The Great Depression Was A Hard Time For The People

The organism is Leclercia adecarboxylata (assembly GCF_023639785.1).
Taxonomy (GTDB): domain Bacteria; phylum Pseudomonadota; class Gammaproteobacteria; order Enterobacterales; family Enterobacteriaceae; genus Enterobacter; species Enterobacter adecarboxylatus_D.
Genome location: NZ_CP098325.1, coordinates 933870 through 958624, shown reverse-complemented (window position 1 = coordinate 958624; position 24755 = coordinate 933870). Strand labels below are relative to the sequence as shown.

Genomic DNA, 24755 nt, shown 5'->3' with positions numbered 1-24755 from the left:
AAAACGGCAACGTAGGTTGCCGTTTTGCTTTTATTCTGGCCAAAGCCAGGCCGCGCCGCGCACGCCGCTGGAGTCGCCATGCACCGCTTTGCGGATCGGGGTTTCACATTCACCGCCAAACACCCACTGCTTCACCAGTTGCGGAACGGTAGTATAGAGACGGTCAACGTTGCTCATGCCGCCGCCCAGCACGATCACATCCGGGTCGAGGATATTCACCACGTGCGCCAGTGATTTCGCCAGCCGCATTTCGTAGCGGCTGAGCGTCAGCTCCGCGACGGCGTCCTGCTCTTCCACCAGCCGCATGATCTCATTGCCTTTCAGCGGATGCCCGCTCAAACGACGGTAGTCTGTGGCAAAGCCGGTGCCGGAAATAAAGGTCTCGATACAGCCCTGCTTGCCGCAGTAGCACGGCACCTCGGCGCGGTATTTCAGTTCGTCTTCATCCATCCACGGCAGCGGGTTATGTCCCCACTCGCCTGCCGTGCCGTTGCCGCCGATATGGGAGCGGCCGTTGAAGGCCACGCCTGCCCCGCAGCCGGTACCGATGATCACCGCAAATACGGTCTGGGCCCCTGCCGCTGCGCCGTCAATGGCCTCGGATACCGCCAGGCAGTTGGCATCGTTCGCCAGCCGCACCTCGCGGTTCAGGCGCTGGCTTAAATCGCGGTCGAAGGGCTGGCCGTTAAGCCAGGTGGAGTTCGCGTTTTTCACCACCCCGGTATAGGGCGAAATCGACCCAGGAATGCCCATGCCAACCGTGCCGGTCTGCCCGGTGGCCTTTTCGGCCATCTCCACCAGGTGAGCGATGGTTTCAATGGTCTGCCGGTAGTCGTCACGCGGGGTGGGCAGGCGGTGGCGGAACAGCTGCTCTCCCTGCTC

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The Great Depression was a very hard time for the people in the United States. There were several events that led to this difficult time in the world. Stock market problems, industrial businesses declining, banks collapse and international economic are some of the things that led to the Great Depression. October 24, 1929, Black Thursday occurred at the stock market. This was the day the stock market crashed. Prices plunged so fast that over ten billion dollars were wiped out in one day. Many of the stocks hit record lows. Sellers looked for buyers to sell stocks to but there were none. Just a few days later, Black Tuesday occurred. Stock prices plummeted once again. While this was not the only cause of the Great Depression, it is one of the biggest causes. Agriculture had started going downhill for more than a decade. Farm prices had hit an all-time low. Many farmers were in debt so bad that they had to have their land auctioned off to pay it. Mining and textiles could not make profits. Automotive and household good industries had been sluggish for quite a while. Declining demand in different industries helped cause the economic weakness. No new housing meant, no need for building supplies, which led to unemployment. As wages fell, families could not afford to buy the consumer goods they needed. Risky loaning practices to business unable to pay back debts, caused many banks and investment companies to collapse. Some banks didn’t even have enough money to cover customer deposits. This caused more weakness to the economy. International economic conditions also brought on the Great Depression. During World War I, Americans loaned billions to European nations (Norton, 2015). When America call... ... middle of paper ... ... in front of the Lincoln Memorial. Finally, African-American people had the support of the white people, hundreds of thousands of them. This is where Dr. Martin Luther King gave his famous I Have a Dream speech. This showed the government they needed to support the civil rights movement. Civil Rights Act of 1964 was created after many years of the civil rights movements. This bill finally ended legal discrimination on the basis of race, color, religion, or national origin in employment, federal programs, voting, and public accommodation (Norton, 2015). It ended segregation in schools and other places. The Voting Rights Act of 1965, was also part of the anti-discrimination legislation. It finally gave everyone the right to vote. The Voting Rights Act is often said to be the single most effective legislation passed by Congress.

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